Figure 2. Kaplan-Meier curves for the appearance of PAF in those who were administered (darker line) and not administered (lighter line) pre-operative statins.


In the present population, the absence of pre-operative statin treatment was significantly and independently associated with a greater risk of developing PAF. Neither the pre-surgery plasma CRP nor NT-proBNP concentrations, nor the use--or not--of CPB had any effect on the appearance of PAF.

In clinical practice, atrial fibrillation is the most commonly seen form of cardiac arrhythmia. Its prevalence is 1.7% in the general population,17 rising with age to some 10% in those aged over 80 years. An incidence of 5% has been reported for the non-thoracic major surgery population.18 Among those undergoing CABG, its incidence has been reported to vary between 25% and 40%, with a peak between the second and fourth days after surgery.19 The incidence of PAF is greater (approximately 50%) among patients who undergo combined valve surgery.2 However, such patients were excluded from the present study, which focused on coronary bypass surgery. The 23% PAF incidence recorded falls into the lower part of the described range, a likely consequence of the exclusion of patients requiring emergency surgery or combined valve surgery. As in other studies, the majority of PAF episodes occurred soon after surgery, with the incidence peak appearing on the third day after the intervention. Together, the available data would seem to suggest that, despite improvements in surgical techniques, anesthesia and myocardial protection, the incidence of PAF in heart surgery has not declined over the last 20 years.

For the majority of patients PAF is a benign problem, but it can be associated with thromboembolic complications or hemodynamic deterioration.20 The condition of course involves additional treatment (with its potential side effects), potentially longer hospital stays, and increased health service costs. In 1996, Aranki et al1 calculated that PAF after coronary surgery added almost 5 days to hospital stays. Given its high incidence (25%-40%) this significantly increased costs. Therefore, any measure that reduces the incidence of PAF could provide important medical and economic benefits. In the present study, however, although PAF was associated with an increase in the time spent in the intensive care unit (median 1 day)--it was not associated with a longer overall hospital stay. This might reflect that current treatment of this arrhythmia is associated with better clinical progress. Indeed, the majority of the present patients (91%) were released with a normal sinus rhythm, and only 1 (4%) had an associated embolism; the overall hospital stay was therefore not prolonged.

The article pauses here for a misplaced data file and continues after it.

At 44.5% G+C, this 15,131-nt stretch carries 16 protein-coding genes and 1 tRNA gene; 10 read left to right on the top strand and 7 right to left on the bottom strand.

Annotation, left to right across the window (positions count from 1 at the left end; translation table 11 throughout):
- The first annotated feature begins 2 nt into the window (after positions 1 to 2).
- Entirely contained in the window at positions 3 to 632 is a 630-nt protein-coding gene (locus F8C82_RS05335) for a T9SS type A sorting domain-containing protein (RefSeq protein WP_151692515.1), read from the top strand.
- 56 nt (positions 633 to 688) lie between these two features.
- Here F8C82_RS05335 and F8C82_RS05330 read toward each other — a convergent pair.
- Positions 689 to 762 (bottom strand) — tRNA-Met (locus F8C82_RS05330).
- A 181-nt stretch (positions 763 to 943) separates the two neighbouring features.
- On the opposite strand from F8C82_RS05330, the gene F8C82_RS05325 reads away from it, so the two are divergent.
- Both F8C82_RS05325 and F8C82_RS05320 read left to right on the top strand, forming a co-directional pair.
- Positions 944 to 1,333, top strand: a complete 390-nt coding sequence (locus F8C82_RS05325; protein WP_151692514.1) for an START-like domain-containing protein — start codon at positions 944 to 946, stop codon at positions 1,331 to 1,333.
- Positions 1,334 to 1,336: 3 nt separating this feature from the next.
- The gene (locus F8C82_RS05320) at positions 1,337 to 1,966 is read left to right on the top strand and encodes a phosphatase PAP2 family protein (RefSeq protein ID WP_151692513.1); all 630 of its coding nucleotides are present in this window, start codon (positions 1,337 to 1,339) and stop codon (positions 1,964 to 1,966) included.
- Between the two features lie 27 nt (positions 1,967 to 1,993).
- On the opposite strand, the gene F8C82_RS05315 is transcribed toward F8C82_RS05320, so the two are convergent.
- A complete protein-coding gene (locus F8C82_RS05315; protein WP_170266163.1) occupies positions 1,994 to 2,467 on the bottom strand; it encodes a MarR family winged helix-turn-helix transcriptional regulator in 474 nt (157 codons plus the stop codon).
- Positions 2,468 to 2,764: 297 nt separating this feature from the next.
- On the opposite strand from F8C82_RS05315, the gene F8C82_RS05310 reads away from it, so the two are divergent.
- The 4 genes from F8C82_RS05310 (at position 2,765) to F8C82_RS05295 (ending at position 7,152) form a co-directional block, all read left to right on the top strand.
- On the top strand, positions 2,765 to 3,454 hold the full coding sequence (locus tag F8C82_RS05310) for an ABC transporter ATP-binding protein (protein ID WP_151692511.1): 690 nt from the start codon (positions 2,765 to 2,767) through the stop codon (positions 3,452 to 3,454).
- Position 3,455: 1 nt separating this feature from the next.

Although the incidence of PAF remains high, modern treatment means its repercussions are usually of little importance. In the present study there was no policy of fast-track release (median hospital stay 12 days); however, within such fast-track release programs, PAF might lead to longer hospital stays--ie, early release would be impossible, thus increasing relative costs.

Few studies have reported pre-operative treatment with statins to protect against the appearance of PAF.21-23 In 2000, Dotani et al21 were the first to describe an association between such pre-operative treatment and a reduced incidence of post-operative arrhythmias, including PAF. In the present work, treatment with statins before surgery reduced the risk of developing AF by 67% after adjusting for other risk factors in multivariate analysis. This finding agrees with the results of recent studies showing that statins protect against PAF in patients with stable coronary artery disease,15 and that they can help prevent a recurrence of atrial fibrillation after successful cardioversion.16 Statins have also been associated with a reduced recurrence of ventricular tachycardia in patients implanted with an automatic defibrillator.24 In a recent study, Amar et al25 found that treatment with statins before non-cardiac thoracic surgery protected against the appearance of PAF independent of baseline plasma CRP concentrations, similar to that seen in the present study. In addition, Patti et al23 reported findings very similar to those of the present work in a study involving similar patients; these authors recorded a significant reduction in PAF in patients randomized to receive atorvastatin from 7 days before surgery compared to those who received a placebo.